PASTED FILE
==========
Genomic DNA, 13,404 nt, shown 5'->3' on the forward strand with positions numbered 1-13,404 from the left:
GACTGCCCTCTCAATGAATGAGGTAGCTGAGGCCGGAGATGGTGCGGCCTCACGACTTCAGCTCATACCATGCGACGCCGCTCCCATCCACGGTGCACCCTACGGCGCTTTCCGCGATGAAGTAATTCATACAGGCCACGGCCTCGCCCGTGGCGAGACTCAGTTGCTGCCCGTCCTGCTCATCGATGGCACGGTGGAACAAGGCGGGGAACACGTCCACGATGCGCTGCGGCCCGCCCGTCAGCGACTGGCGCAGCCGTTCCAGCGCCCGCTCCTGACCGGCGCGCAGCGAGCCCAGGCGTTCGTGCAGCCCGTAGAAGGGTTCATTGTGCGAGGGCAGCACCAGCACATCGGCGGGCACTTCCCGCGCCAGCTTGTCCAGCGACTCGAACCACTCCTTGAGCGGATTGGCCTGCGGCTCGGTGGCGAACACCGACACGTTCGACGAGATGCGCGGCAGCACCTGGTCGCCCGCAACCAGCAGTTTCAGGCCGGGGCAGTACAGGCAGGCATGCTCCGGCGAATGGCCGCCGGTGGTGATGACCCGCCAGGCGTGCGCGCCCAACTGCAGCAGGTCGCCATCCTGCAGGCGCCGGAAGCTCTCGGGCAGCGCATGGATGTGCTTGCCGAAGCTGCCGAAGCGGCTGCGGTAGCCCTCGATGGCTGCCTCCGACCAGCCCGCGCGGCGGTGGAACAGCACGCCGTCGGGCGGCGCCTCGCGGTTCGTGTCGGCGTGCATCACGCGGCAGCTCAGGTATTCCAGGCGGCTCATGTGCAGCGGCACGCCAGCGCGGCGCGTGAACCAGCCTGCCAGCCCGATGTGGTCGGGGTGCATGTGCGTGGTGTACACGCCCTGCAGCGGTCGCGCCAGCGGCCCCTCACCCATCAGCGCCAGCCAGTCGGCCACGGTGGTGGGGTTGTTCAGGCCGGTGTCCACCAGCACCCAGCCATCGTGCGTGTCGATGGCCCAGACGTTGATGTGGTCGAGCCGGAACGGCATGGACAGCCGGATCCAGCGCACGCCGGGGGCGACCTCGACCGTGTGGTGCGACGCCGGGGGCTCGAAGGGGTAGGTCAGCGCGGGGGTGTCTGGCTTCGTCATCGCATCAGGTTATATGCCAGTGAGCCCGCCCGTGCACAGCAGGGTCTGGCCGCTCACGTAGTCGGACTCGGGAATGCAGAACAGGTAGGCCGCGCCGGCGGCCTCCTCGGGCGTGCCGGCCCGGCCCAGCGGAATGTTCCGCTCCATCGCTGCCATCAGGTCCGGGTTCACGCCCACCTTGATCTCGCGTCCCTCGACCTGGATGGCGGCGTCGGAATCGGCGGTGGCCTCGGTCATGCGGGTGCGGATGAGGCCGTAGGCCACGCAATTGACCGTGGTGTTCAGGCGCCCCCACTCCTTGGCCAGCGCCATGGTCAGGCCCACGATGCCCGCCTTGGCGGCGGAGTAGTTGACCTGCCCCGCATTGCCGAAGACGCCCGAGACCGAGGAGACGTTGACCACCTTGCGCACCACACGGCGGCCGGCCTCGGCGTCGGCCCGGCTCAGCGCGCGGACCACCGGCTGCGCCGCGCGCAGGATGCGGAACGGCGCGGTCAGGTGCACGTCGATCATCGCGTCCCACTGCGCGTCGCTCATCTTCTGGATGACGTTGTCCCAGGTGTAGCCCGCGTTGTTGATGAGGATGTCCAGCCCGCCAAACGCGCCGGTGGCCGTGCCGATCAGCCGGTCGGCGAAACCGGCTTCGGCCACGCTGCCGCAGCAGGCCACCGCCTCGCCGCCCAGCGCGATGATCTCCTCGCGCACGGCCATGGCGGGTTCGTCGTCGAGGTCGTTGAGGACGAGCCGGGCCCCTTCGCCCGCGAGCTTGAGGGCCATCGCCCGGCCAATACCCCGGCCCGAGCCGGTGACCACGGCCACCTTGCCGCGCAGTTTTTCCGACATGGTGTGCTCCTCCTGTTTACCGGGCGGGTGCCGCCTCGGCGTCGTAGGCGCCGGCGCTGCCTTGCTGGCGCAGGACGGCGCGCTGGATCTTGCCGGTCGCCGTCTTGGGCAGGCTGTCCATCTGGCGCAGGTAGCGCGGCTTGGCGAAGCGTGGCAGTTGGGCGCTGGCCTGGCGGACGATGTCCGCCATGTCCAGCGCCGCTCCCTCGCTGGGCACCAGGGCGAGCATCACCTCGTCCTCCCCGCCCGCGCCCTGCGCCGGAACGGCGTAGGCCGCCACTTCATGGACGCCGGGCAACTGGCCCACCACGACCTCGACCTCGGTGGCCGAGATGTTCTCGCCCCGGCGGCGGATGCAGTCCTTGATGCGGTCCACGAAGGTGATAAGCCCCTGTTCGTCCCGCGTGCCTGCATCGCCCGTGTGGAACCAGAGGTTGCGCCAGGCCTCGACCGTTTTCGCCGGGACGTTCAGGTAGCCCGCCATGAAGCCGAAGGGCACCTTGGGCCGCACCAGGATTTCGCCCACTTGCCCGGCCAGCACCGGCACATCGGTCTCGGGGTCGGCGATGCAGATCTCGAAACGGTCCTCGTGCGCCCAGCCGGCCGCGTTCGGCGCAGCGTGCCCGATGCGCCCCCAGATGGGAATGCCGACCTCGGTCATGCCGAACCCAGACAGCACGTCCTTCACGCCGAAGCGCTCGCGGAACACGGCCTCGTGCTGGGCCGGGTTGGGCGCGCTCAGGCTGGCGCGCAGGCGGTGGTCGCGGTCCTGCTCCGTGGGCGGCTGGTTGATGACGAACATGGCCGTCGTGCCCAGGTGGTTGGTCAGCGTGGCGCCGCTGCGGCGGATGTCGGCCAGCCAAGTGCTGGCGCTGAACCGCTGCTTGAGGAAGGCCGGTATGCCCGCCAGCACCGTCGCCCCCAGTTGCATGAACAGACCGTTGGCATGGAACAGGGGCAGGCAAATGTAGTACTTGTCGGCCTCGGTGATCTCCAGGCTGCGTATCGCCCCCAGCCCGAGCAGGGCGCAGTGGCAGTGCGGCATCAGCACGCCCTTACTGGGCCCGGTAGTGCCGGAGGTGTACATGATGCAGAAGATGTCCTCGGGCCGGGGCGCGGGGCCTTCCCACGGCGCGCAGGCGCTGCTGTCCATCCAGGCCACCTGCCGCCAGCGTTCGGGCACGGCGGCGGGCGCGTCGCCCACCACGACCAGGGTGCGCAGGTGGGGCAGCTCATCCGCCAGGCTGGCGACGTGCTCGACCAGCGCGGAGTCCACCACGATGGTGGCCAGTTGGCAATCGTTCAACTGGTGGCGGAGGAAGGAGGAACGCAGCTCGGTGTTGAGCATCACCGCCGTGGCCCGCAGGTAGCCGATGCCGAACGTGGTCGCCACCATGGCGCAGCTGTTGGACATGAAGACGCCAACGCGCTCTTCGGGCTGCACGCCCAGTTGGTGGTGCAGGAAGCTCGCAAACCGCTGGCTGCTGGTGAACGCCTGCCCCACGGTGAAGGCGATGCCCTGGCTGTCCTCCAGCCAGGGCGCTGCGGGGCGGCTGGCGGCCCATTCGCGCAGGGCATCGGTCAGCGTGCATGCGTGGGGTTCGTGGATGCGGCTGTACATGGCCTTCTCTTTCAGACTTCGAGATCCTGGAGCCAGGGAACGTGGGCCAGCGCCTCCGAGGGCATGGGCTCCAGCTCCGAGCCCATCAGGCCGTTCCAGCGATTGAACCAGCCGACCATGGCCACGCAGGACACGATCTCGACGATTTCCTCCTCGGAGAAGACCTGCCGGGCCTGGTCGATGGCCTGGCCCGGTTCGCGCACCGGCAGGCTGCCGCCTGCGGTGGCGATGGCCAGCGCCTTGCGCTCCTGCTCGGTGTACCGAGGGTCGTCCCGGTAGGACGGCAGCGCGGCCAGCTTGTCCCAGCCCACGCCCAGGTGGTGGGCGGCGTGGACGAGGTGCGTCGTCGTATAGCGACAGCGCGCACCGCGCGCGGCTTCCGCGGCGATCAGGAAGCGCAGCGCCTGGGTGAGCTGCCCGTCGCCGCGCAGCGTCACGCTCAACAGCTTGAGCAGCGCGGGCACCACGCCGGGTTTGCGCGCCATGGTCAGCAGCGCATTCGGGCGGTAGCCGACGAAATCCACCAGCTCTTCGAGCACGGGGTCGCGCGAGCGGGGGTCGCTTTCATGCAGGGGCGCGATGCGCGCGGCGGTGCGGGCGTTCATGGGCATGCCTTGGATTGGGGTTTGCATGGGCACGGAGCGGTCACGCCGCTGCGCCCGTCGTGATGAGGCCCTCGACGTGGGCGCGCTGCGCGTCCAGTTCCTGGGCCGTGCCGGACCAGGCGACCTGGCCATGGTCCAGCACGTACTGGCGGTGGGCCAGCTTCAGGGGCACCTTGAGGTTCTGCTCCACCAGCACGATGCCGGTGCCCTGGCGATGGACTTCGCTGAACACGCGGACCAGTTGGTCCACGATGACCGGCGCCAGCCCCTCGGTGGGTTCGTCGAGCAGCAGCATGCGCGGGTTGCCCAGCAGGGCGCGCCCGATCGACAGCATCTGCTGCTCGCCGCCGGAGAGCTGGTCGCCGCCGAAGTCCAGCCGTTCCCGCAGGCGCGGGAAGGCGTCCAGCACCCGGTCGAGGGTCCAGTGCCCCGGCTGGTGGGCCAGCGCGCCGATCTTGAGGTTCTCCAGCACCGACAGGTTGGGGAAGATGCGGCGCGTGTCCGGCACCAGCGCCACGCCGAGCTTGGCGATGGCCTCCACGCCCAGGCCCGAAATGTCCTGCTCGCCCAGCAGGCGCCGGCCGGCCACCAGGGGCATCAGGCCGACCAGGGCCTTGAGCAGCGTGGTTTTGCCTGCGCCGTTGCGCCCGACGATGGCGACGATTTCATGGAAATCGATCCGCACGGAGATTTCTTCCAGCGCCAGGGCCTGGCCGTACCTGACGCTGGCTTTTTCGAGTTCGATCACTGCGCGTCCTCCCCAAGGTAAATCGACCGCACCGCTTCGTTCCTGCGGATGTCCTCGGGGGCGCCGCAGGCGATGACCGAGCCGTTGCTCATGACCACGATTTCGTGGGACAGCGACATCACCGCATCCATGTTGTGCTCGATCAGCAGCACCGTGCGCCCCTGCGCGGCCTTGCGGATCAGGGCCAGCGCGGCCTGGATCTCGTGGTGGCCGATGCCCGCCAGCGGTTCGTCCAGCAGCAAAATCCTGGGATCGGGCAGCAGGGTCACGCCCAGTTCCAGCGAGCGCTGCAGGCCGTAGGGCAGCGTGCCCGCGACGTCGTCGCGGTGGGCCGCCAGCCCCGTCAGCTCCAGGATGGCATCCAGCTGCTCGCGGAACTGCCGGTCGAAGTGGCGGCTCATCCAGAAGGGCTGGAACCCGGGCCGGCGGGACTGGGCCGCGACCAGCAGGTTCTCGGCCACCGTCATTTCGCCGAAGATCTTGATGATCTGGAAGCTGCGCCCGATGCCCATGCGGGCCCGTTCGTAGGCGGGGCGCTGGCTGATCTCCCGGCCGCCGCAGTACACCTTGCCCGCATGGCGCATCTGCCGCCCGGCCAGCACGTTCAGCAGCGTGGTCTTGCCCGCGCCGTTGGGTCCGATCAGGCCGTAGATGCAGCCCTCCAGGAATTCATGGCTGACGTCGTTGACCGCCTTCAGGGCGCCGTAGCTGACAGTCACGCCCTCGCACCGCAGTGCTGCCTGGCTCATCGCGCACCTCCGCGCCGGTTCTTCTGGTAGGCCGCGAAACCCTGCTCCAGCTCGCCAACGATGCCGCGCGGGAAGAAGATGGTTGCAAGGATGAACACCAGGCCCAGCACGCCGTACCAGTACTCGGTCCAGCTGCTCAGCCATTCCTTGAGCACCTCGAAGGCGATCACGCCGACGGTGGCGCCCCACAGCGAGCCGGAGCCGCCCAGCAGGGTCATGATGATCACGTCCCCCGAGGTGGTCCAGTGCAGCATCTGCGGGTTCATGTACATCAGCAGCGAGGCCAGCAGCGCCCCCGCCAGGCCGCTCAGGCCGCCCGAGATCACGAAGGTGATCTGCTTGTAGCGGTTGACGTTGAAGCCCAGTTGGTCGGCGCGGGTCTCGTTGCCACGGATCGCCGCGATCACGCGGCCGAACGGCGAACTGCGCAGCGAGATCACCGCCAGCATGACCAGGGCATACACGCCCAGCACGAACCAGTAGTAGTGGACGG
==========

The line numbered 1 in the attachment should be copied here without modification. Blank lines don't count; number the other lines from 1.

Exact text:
Genomic DNA, 13,404 nt, shown 5'->3' on the forward strand with positions numbered 1-13,404 from the left: